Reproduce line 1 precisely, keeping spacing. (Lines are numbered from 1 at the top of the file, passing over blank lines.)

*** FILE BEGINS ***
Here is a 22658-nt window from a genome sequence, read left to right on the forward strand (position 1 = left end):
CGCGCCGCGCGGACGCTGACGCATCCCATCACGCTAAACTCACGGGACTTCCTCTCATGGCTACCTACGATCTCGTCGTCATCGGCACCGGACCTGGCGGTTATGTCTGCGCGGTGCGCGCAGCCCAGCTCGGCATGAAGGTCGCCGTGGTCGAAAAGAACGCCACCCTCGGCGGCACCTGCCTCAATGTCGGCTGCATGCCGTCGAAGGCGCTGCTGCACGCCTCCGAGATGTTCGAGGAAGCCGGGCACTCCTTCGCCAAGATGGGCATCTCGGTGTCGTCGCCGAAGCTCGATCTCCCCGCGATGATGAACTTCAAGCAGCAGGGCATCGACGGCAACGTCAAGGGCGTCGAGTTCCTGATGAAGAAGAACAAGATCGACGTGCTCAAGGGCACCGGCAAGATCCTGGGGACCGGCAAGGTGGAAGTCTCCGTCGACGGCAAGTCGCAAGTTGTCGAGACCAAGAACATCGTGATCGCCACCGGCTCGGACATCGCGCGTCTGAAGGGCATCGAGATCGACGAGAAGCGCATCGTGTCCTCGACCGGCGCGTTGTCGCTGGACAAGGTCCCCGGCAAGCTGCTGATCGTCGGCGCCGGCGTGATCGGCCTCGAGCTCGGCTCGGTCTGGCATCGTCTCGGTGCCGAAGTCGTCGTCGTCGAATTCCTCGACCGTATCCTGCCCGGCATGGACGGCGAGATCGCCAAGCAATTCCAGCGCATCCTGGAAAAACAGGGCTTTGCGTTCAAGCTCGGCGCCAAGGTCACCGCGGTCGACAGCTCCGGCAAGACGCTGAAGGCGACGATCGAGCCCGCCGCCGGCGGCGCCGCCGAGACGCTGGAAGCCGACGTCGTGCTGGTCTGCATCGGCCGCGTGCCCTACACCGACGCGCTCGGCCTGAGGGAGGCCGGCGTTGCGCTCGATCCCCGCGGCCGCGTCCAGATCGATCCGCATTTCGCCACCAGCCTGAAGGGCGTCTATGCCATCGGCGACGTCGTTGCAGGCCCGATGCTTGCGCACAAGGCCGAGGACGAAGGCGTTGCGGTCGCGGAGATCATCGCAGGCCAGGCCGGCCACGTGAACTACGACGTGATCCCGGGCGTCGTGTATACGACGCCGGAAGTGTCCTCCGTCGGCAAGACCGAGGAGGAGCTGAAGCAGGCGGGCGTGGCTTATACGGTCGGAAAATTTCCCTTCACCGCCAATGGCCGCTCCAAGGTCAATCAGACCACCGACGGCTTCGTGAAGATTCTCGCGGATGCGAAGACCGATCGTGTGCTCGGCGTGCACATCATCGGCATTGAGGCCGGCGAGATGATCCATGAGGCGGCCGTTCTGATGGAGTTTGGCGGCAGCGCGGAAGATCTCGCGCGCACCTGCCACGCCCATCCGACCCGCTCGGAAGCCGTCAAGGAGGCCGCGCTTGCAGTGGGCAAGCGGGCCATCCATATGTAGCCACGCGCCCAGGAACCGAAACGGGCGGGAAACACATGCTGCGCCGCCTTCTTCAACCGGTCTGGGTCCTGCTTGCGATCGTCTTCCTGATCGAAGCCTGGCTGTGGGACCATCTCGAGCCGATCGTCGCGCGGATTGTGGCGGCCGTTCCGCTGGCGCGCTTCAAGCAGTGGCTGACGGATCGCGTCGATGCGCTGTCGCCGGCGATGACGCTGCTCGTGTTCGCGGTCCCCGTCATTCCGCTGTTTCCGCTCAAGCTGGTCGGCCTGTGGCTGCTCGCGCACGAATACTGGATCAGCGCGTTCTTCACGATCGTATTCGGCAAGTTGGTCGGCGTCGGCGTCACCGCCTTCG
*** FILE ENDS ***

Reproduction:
Here is a 22658-nt window from a genome sequence, read left to right on the forward strand (position 1 = left end):